MORE young adults in Wales are using Class A drugs than at any time in the past five years, worrying new figures have shown.
According to crime statistics released by the Assembly Government, 70% of all adults in Wales using Class A drugs are aged between 16 and 24.
In 2008, an estimated 81,000 young adults took illegal drugs, and a further 33,000 experimented with Class A drugs like cocaine, Ecstasy and hallucinogens like LSD.
While there has been a clear fall in the proportion of people aged between 16 and 24 using cannabis (from 26% in 2004 to 18.2% last year), cocaine use has jumped from 4.1% to 7.9% in the year from 2007 to 2008.
Shadow Social Justice Minister Mark Isherwood said: “These figures are a tragic and worrying reflection of social breakdown and government policy failure both in the Assembly and at Westminster.
“The lives of too many young people in Wales are being wrecked by drugs such as cocaine. Addiction to Class A drugs is often the slippery slope to crime and related health and social problems.
“We need a series of policy measures which tackle the causes as well as the consequences of drug addiction, with early intervention, education and treatment, which fills the gap in residential detoxification and rehabilitation.
“This must place stronger emphasis on abstinence to prevent more young people becoming addicted.
“We also need action within the criminal justice system, with stiff penalties for those who deal drugs, and help for addicts to address the problem both in custody and in the community.”
Shadow Secretary of State for Wales Cheryl Gillan MP called for a dedicated border police force to deal with the problem. She said: “Wales has one of the worst drug problems in Britain yet a decade of government initiatives have failed to get to grips with it.
“The rise in use of Class A drugs in particular shows in stark terms just how Labour has failed to deliver on their rhetoric.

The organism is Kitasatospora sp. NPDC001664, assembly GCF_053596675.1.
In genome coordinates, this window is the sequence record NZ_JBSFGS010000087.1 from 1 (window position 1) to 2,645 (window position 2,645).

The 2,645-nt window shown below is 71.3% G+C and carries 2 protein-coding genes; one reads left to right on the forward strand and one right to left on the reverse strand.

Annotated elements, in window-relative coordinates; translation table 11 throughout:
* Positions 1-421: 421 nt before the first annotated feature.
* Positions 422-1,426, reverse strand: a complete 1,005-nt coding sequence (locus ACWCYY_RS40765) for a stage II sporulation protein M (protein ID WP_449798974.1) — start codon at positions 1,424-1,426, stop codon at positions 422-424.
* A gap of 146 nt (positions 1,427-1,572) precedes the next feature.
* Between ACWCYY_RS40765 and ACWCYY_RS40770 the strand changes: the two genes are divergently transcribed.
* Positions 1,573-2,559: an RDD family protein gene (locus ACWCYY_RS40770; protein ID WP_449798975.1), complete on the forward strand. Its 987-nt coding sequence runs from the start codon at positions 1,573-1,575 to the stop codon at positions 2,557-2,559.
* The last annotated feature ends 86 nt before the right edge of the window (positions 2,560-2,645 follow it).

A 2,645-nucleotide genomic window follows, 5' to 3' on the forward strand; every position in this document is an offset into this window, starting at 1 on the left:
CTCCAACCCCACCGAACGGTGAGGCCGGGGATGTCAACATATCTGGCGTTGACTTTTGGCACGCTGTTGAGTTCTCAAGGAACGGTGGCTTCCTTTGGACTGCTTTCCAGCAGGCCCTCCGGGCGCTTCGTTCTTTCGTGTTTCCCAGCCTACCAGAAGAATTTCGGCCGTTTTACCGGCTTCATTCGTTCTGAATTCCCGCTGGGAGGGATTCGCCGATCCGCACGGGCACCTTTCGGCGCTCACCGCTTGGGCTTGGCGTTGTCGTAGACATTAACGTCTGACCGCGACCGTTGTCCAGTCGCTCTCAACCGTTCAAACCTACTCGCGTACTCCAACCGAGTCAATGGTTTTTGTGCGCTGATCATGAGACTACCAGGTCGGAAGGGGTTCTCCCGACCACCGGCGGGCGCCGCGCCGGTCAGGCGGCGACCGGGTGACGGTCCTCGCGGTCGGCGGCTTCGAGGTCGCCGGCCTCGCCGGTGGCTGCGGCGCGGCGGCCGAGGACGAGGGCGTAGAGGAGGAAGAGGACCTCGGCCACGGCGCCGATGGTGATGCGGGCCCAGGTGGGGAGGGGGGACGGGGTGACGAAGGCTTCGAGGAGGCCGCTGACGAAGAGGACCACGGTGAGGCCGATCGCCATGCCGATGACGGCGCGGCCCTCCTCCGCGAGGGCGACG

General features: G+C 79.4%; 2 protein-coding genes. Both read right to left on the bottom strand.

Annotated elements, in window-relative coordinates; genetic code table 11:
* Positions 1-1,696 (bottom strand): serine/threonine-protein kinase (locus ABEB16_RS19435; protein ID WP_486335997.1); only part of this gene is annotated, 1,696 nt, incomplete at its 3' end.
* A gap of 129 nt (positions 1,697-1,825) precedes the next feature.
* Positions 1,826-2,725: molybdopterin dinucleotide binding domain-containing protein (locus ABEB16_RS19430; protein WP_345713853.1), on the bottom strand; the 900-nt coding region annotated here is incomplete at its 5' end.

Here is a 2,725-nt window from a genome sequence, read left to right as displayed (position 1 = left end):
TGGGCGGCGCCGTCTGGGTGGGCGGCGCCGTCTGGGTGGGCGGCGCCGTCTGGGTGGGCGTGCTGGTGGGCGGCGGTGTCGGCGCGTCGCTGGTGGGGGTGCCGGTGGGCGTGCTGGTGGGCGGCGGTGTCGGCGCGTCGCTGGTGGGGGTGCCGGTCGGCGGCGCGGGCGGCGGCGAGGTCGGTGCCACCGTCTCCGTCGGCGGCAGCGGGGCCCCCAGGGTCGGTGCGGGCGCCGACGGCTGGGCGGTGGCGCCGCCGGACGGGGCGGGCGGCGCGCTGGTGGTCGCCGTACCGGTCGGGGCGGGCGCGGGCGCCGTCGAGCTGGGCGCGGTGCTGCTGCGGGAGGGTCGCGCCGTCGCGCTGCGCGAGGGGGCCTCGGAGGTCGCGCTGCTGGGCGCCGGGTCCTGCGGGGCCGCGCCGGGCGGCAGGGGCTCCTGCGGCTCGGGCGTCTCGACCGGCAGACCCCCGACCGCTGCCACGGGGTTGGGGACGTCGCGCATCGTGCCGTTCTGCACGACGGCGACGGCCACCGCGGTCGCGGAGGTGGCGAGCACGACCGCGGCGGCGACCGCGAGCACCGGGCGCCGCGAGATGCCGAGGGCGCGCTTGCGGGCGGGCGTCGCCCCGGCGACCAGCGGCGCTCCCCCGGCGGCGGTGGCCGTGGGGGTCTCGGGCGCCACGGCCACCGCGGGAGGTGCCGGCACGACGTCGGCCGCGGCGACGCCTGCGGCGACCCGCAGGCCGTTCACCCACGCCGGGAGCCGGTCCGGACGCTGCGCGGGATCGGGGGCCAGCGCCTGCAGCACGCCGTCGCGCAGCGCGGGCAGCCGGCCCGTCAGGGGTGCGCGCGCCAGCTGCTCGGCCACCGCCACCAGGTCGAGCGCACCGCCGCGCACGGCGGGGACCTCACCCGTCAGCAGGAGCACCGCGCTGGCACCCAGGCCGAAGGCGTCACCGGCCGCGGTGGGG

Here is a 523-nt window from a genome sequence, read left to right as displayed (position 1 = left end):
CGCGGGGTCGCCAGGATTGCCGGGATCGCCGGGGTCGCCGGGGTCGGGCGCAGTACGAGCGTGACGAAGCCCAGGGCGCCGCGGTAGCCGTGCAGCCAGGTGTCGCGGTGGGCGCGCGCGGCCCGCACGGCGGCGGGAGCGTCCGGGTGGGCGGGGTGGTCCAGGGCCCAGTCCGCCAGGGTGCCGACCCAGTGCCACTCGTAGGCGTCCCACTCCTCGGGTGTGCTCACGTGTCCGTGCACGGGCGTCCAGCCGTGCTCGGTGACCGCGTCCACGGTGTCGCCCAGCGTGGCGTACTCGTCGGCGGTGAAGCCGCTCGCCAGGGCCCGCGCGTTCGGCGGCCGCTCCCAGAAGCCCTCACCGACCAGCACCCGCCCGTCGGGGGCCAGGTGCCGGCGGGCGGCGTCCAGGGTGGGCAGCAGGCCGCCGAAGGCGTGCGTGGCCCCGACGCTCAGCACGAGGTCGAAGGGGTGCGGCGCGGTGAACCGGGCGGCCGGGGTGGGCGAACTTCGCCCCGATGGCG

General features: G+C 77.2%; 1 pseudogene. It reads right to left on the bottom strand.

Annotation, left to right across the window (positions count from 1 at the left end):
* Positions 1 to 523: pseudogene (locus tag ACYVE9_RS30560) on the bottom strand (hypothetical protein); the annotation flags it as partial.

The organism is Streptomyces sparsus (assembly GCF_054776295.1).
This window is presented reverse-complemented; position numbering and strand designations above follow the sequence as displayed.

“Drug addiction causes family breakdown, ruins people’s health, and is linked to a substantial proportion of crime.
“We need a clear, consistent message that drugs are dangerous, backed by abstinence-based rehabilitation to get addicts off their dependency.
“We also need a dedicated Border Police force to stop the flow of drugs into the country, and tough penalties for those who deal drugs on our streets.”
Last week independent group the UK Drug Policy Commission called for a change in law enforcement to concentrate on reducing harm caused by illegal drugs.
The charity undertook its own research in which nine out of 10 police and law enforcement agents said the British illegal drug market was unlikely to be eradicated.
One of the commission’s subsequent suggestions was to move drug dealers from residential neighbourhoods into areas where they could cause less harm.
A Welsh Assembly Government spokesman said: “The Assembly Government is committed to reduce the damage caused to individuals, their families and society from substance misuse.
“Our strategy ‘Working Together to Reduce Harm’ sets out a 10-year plan for working with other organisations to achieve this.
“The strategy addresses four key areas: prevention, supporting substance misusers, supporting families and tackling availability and protecting individuals and communities.
“We believe education and information based on sound and credible evidence will be key to delivering this. Working with Community Safety Partnerships in all parts of Wales and other agencies, more support will be made available for substance misusers.
“This will include more investment in youth and other outreach services and an expansion of harm reduction services including those associated with injecting drugs. We have committed an extra £9.6m in the Substance Misuse Action Fund over three years to deliver this strategy, taking the total amount of funding to over £27m per annum by 2010-11.”
By Clare Hutchinson
August 4, 2009